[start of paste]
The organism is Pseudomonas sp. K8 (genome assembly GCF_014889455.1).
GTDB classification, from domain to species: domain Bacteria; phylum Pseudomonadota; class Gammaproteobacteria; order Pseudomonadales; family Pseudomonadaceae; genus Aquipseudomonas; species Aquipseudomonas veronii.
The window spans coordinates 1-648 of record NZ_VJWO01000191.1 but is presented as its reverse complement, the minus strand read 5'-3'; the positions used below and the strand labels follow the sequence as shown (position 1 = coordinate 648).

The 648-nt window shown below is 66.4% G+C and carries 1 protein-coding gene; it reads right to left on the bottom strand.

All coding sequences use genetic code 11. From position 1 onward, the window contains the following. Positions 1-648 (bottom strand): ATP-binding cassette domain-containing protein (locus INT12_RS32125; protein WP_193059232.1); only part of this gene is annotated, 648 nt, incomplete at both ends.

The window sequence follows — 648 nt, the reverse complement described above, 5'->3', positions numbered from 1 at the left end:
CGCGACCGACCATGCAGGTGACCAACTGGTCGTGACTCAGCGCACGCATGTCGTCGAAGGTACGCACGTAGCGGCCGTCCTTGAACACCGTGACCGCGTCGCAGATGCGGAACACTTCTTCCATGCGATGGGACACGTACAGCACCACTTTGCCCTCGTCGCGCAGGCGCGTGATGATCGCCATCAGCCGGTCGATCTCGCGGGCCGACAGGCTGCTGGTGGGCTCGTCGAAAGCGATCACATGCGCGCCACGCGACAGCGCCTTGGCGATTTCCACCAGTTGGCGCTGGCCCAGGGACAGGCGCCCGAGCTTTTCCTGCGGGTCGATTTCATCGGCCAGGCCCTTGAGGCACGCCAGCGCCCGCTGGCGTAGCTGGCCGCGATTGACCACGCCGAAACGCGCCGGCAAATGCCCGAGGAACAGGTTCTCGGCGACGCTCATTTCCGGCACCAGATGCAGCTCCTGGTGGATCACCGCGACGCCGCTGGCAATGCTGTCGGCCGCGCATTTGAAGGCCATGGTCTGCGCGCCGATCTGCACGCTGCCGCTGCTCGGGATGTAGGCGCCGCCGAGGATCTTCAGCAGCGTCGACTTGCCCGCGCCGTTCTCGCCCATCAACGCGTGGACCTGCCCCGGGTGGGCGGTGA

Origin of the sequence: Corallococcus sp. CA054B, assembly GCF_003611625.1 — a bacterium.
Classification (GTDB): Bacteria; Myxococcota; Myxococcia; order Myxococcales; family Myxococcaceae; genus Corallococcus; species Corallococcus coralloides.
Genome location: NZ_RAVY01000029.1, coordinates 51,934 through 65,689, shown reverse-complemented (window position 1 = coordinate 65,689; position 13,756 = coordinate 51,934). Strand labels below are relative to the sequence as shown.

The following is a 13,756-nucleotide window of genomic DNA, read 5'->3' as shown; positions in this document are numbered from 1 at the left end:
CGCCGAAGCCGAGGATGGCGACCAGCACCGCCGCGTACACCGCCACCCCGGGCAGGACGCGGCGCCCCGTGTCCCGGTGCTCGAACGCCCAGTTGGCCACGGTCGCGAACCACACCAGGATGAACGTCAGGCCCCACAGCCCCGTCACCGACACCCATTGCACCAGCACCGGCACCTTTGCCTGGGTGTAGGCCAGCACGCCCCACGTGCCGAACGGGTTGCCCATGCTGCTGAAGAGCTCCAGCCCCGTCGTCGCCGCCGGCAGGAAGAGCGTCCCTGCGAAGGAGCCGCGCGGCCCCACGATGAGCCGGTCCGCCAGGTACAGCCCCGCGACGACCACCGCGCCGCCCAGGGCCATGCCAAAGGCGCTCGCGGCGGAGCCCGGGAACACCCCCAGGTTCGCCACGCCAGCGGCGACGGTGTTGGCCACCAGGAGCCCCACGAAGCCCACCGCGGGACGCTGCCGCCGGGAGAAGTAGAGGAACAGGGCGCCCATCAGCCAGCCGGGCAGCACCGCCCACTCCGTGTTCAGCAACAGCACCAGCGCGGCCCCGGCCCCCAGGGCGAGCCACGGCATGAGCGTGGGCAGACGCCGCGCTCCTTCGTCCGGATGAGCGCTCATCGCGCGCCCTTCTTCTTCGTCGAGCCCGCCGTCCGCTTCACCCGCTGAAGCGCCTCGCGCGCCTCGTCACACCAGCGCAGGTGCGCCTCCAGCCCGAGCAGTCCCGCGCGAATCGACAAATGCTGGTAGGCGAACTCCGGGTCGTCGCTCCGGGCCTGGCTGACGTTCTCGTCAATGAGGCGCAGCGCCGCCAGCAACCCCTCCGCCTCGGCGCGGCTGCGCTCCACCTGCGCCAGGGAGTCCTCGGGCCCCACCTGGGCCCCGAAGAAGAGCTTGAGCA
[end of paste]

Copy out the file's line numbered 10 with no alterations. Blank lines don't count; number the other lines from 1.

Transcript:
Genome location: NZ_RAVY01000029.1, coordinates 51,934 through 65,689, shown reverse-complemented (window position 1 = coordinate 65,689; position 13,756 = coordinate 51,934). Strand labels below are relative to the sequence as shown.